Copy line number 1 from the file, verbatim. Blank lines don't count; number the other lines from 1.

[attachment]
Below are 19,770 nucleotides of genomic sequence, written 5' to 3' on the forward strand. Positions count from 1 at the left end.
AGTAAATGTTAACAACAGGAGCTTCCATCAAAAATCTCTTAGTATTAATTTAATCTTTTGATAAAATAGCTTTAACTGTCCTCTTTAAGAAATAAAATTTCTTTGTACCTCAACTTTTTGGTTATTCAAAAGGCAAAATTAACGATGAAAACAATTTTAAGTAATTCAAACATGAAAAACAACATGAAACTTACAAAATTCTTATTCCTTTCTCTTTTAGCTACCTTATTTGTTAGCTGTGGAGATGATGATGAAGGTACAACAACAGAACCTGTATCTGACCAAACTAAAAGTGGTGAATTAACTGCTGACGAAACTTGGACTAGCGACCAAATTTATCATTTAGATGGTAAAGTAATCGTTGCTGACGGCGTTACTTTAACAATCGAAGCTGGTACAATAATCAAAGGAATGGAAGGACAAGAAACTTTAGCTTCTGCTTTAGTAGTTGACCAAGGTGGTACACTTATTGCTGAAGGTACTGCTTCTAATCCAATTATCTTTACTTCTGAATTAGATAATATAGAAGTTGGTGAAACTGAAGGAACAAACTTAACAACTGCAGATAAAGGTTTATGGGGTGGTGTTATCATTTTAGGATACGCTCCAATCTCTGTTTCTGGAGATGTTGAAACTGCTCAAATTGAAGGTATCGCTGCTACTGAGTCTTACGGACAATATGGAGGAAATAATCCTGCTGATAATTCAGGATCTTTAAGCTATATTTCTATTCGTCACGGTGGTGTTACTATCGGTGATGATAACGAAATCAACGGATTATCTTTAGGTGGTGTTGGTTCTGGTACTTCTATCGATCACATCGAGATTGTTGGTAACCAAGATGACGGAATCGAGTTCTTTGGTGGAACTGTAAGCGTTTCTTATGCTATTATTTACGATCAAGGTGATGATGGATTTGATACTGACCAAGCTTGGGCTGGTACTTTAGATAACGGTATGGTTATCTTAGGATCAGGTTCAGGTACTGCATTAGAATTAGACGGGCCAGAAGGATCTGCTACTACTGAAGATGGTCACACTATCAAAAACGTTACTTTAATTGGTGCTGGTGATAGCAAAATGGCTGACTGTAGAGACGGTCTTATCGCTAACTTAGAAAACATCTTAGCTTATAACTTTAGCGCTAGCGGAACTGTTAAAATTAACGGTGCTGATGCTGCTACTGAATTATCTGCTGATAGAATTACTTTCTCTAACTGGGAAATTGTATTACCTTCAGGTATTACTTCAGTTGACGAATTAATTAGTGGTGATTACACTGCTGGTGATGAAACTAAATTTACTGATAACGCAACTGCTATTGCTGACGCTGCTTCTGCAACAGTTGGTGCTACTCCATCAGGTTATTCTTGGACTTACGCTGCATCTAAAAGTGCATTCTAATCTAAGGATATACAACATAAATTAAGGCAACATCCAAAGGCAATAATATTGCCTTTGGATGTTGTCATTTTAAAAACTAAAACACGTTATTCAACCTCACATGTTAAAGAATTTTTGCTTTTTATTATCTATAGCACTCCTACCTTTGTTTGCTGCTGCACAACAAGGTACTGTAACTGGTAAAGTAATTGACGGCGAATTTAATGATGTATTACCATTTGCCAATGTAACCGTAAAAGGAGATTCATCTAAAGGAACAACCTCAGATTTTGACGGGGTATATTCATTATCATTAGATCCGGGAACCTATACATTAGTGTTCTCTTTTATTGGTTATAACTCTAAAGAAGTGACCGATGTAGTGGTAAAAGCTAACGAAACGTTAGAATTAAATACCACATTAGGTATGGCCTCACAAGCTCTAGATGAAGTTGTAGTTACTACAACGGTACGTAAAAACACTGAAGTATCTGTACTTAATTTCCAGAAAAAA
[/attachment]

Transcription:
Below are 19,770 nucleotides of genomic sequence, written 5' to 3' on the forward strand. Positions count from 1 at the left end.